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SummaryWhy don't they make more games like this?
The GoodWhen I look at modern role-playing games, I notice a tendency that I personally consider quite alarming: they shrink. By all logical means, games should become bigger and richer; in reality, the opposite is true. The recent installments in leading RPG series have shown that modern designers seem to be more preoccupied with planning virtual sexual intercourses than creating vast game worlds with free-form, gimmick-less gameplay.
Only Fallout: New Vegas tried to revive the long-lost perfection. Its predecessor made an important step towards merging two popular genres: RPG and first-person shooters. It is clear that the future of RPGs lies in action-based combat; and what action is more satisfying than the everlasting excitement of FPS? On the other hand, today sandbox action and driving games seem to have taken the leadership in terms of open-world design; I don't think it would be a mistake to consider them the most popular genre in the last decade.
Now imagine a game that puts all of this together - FPS, RPG, open-world driving, and even light space combat simulation elements on top. This game is Precursors. I don't know about you, but this is the game I've been waiting for. It is a conglomerate of my favorite genres, the ultimate hybrid, and the most ambitious, grandiose project I have witnessed in a very long time.
I passionately love everything Deep Shadow has produced so far. I consider both Boiling Point and Xenus II: White Gold daring and thoroughly absorbing, enjoyable games; no amount of bugs, graphical glitches, or underdeveloped features could ruin the sheer scope, generosity and immersive qualities of these two games. Precursors is much of the same (it is very similar to Xenus II in basic gameplay concept), only it is set in a cool sci-fi world and adds space exploration and combat.
I can only respectfully bow to the designers for actually completing such a gargantuan task. No matter its flaws, Precursors amazes in its ambition. Perhaps it is even more amazing (and sad) that Deep Shadows seem to be the only designers in the world that have such ambitions and are not afraid of realizing them. Honestly, for me personally Precursors could have gotten away with even more serious flaws; it is the mere fact of its existence that makes me sing in joy.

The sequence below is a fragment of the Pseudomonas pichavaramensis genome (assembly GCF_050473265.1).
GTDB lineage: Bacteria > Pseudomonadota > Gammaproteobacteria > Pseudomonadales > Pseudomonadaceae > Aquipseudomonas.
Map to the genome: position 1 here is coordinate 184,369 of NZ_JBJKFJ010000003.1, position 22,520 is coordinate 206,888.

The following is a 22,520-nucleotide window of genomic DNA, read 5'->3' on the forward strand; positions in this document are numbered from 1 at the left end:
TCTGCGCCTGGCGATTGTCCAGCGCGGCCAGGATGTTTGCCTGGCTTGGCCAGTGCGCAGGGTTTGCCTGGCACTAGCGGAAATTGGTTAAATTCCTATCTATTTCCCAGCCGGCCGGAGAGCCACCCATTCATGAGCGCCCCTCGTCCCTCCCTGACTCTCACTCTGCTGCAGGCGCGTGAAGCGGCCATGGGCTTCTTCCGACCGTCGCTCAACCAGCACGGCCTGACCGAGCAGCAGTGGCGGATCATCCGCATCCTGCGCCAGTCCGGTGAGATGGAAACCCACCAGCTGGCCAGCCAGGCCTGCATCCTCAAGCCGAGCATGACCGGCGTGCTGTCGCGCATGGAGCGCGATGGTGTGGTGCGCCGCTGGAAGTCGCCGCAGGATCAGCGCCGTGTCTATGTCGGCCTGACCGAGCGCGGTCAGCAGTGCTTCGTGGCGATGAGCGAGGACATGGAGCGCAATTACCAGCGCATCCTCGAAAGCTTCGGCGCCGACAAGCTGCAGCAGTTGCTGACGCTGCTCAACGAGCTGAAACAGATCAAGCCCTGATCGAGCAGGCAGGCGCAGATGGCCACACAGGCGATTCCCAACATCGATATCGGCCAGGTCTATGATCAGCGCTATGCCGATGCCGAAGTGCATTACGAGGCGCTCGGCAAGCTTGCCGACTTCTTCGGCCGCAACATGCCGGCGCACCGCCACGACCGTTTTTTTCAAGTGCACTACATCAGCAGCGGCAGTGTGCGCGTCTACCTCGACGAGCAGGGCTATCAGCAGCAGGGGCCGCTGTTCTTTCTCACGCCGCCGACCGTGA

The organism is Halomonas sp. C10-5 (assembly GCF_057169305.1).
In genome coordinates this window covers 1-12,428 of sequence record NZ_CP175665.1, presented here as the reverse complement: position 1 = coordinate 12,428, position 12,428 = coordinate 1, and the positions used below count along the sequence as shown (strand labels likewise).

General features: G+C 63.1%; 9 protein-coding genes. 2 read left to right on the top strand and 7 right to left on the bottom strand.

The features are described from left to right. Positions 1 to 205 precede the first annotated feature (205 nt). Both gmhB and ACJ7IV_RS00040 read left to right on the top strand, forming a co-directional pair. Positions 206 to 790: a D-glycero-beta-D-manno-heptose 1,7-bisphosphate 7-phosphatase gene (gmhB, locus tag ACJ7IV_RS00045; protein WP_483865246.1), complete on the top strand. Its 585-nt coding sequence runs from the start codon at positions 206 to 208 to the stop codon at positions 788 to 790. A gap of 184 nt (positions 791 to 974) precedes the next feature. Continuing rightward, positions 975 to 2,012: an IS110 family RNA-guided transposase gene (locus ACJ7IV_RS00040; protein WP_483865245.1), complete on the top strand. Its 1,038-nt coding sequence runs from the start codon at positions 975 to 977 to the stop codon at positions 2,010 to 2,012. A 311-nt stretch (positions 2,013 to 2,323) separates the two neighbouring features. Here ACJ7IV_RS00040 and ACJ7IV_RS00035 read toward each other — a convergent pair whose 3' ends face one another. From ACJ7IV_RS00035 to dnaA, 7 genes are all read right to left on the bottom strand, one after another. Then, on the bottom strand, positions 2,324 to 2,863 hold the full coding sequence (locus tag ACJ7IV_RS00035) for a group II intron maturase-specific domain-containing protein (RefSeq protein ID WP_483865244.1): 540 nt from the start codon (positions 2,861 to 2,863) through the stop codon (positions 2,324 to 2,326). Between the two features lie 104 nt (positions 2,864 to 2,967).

Precursors is just one massive, tasty chunk of fun gameplay. It is a challenging, entertaining good old FPS: no magic-psychic-telekinetic gimmicks, no silly regenerating health, no sitting ducks in cover, no masked linearity: just explore a planet and start merry shootouts against whomever you want to. It has limited, but satisfying RPG elements: quests and sub-quests, heavy item management, weapon modifications, weight limit, drug addiction system, simple experience-gathering and leveling up, and interesting skill choices that will make you think long before you spend your precious points. It has fun buggy-driving, shooting with mounted weapons, refueling, car damage and repair. It has healthy doses of exploration, micro-management, questing, and action; it has faction reputation, missions for opposing groups, choices, non-linear progression; all mixed together, all generously served to you. Once you fire up the game, it becomes really hard to let it go.
Paradoxically, Precursors manages to be modern by bringing back gameplay conventions from the past that many modern games have forgotten. It doesn't want to be flashy, it doesn't want to rely on gimmicks, it doesn't pretend to have a deep philosophical plot that would compensate for lack of gameplay; above all, it is a game that begs to be played, a game in which just running around and doing random stuff is more satisfying that following whatever tricks the designers have concocted for you. It is a game that simply puts you into its world and says: explore and have fun.
To illustrate that, compare Precursors to Mass Effect. While BioWare's creation unequivocally wins in cinematic presentation, writing, graphics, and overall polish, the Ukrainian game beats its much more famous counterpart fair and square in sheer playability. If Mass Effect held your hand while guiding you from one setpiece to another, Precursors asks you to create such setpieces. Nobody will ever convince me that linear third-person cover-based shooting can be more satisfying than free-roaming FPS action; and while in Mass Effect you were presented with a space you couldn't travel, Precursors allows you to physically navigate a space ship, upgrade it, and fight whoever you encounter in primitive, yet entertaining combat.